Author: Jessica Winter
Publisher/Publication Date: Knopf, July 12, 2016
Genre: Womens Fiction, Chick Lit, Fiction
Source/Format: Publisher (First to Read), eARC
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Synopsis from Goodreads...
An irreverent and deeply moving comedy about friendship, fertility, and fighting for one’s sanity in a toxic workplace...
Jen has reached her early thirties and has all but abandoned a once-promising painting career when, spurred by the 2008 economic crisis, she takes a poorly defined job at a feminist nonprofit. The foundation’s ostensible aim is to empower women, but staffers spend all their time devising acronyms for imaginary programs, ruthlessly undermining one another, and stroking the ego of their boss, the larger-than-life celebrity philanthropist Leora Infinitas. Jen’s complicity in this passive-aggressive hellscape only intensifies her feelings of inferiority compared to her two best friends—one a wealthy attorney with a picture-perfect family, the other a passionately committed artist—and so does Jen’s apparent inability to have a baby, a source of existential panic that begins to affect her marriage and her already precarious status at the office. As Break in Case of Emergency unfolds, a fateful art exhibition, a surreal boondoggle adventure in Belize, and a devastating personal loss conspire to force Jen to reckon with some hard truths about herself and the people she loves most...
With this one, I had an interesting reading experience. Sometimes I was a little bored, at other times I was entertained by the antics of the characters, and the sheer ridiculous things that went on and were said. There were also moments that were serious and dealt with issues that directly concerned the characters. And, yeah, I had a few slight laughs, but even still, Break in Case of Emergency was an average read for me.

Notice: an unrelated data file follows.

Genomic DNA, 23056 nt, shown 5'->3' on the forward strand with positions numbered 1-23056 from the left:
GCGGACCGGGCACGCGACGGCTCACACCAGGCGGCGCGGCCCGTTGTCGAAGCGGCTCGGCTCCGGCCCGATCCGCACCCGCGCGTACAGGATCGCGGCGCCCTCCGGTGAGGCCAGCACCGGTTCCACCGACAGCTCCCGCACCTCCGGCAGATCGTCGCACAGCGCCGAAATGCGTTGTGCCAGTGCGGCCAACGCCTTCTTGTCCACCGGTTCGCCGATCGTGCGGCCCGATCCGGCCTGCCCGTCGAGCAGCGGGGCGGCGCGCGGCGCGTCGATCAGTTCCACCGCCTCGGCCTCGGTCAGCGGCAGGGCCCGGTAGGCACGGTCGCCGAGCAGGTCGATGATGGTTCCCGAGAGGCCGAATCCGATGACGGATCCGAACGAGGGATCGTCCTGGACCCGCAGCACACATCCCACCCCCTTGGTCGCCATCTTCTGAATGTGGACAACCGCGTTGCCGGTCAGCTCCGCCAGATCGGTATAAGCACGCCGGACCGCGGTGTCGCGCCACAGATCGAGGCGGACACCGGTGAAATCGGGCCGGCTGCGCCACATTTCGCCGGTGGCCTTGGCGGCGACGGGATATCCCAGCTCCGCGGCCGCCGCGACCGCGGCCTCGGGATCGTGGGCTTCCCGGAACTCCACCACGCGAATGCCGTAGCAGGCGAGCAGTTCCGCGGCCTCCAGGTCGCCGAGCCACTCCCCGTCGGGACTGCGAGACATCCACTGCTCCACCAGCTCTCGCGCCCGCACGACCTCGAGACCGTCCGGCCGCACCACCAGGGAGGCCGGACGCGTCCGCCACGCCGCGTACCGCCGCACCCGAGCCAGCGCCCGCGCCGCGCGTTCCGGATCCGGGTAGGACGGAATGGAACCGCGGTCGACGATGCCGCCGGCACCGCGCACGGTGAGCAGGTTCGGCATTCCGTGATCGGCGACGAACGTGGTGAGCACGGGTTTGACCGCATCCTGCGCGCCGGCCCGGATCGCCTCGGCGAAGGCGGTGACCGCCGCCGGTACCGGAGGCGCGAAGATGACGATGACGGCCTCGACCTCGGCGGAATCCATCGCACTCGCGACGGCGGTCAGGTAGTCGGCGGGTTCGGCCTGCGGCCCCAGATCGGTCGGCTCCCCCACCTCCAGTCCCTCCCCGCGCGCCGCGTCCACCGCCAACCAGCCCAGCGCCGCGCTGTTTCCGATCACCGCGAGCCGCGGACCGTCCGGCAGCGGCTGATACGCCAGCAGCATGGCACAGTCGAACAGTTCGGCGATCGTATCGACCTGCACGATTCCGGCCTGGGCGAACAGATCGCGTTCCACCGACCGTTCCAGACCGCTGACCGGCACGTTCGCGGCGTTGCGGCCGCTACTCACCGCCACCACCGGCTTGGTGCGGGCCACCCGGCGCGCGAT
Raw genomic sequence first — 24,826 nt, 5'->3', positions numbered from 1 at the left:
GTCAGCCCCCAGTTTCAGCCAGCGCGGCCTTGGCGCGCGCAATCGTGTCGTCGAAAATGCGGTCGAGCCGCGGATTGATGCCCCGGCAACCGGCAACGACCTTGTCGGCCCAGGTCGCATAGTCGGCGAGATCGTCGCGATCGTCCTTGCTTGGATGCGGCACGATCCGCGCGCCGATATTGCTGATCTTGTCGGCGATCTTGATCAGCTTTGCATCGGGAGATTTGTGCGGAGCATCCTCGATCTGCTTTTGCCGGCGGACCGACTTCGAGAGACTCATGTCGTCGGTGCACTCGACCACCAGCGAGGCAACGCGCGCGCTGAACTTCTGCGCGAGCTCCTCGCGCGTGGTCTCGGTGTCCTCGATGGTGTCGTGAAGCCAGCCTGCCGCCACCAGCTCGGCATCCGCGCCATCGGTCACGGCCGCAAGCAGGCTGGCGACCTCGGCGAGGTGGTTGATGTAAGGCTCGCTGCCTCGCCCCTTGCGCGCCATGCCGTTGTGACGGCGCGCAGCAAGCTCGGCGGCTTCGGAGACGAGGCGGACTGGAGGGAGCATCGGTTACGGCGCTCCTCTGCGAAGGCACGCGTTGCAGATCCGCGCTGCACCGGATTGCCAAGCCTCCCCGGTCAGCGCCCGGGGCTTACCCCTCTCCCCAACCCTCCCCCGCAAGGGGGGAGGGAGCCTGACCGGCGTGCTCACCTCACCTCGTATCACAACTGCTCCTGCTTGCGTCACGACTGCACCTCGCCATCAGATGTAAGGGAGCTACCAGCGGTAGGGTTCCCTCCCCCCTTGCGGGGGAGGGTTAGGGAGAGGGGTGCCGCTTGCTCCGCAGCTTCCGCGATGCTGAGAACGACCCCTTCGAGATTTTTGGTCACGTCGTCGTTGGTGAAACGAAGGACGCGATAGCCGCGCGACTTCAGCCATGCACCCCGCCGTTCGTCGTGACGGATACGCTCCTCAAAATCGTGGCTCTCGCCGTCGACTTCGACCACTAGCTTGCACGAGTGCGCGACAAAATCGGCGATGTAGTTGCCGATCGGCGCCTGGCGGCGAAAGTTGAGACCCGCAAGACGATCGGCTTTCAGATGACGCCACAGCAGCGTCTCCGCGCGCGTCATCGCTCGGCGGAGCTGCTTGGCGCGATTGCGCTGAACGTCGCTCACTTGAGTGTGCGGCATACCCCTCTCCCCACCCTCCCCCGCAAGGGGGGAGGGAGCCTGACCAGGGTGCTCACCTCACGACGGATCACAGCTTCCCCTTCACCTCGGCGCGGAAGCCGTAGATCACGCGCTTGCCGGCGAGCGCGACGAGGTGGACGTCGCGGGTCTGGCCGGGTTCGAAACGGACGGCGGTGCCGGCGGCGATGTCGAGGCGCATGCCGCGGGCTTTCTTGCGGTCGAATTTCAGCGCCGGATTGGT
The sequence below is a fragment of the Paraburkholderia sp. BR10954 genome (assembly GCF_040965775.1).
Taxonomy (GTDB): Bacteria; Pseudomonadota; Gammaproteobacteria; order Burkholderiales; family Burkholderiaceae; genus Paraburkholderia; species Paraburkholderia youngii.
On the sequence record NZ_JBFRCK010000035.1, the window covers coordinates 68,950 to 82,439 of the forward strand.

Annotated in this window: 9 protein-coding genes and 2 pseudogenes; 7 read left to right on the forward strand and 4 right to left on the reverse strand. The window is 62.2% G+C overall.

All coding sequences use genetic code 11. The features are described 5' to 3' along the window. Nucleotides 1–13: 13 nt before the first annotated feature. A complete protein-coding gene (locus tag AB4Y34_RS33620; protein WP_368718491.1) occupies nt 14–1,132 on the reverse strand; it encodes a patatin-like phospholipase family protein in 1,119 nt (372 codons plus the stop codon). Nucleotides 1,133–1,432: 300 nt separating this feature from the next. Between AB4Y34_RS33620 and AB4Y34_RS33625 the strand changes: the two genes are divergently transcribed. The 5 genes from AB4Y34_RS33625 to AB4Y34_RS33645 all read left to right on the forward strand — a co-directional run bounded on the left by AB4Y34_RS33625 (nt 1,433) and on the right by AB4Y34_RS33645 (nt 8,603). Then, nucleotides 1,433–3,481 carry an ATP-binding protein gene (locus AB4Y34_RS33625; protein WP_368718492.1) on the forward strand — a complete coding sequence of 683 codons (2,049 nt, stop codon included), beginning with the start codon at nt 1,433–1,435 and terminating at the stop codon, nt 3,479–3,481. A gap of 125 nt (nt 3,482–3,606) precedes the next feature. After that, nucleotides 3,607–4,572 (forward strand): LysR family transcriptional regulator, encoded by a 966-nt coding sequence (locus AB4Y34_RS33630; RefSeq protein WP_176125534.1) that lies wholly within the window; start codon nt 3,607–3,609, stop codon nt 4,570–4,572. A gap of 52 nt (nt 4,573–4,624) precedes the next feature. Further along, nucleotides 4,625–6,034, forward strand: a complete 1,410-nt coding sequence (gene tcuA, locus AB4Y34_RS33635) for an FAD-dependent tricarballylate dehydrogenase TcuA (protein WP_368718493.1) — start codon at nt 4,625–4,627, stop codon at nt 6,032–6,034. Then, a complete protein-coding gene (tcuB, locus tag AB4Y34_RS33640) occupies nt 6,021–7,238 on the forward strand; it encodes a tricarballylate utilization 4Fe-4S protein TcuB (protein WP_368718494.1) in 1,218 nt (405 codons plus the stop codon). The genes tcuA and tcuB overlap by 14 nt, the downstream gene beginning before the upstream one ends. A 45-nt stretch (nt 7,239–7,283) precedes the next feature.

The book was basically about Jen who had reached a rocky point in her life and struggled with attempts to have a baby, job loss, and new employment—all while trying to navigate life at its best and worst. Along for the ride are Jen’s friends—Pam and Meg—and coworkers at a foundation supposedly meant to encourage/help woman.
Some of it was genuinely humorous, but at some points I felt like the book was trying too hard to be funny and didn’t really achieve the kind of effect it could have had. So, forced humor aside, there were parts that I really enjoyed. The story itself wasn’t actually bad, and the exploration of the various relationships and changes in Jen’s life were actually the highlights of Break in Case of Emergency. The relationships felt almost real and absolutely normal in a refreshing kind of way with believable ups and downs.
The foundation that Jen ended up working for was a source of occasional humor, but it was a toxic work environment. Really, the relationships are what kept me reading despite everything else, because I was curious to see where each character ended up by the end. The ending itself was alright, but I was already expecting it just based off everything I’d read up until that point.
So, Break in Case of Emergency wasn’t bad. And while it did fall short in some aspects, the family and friendship dynamics were great. So, this book had its highpoints, and I’ll give it that.
This copy of the book was provided by the publisher (First to Read) for this review, thank you!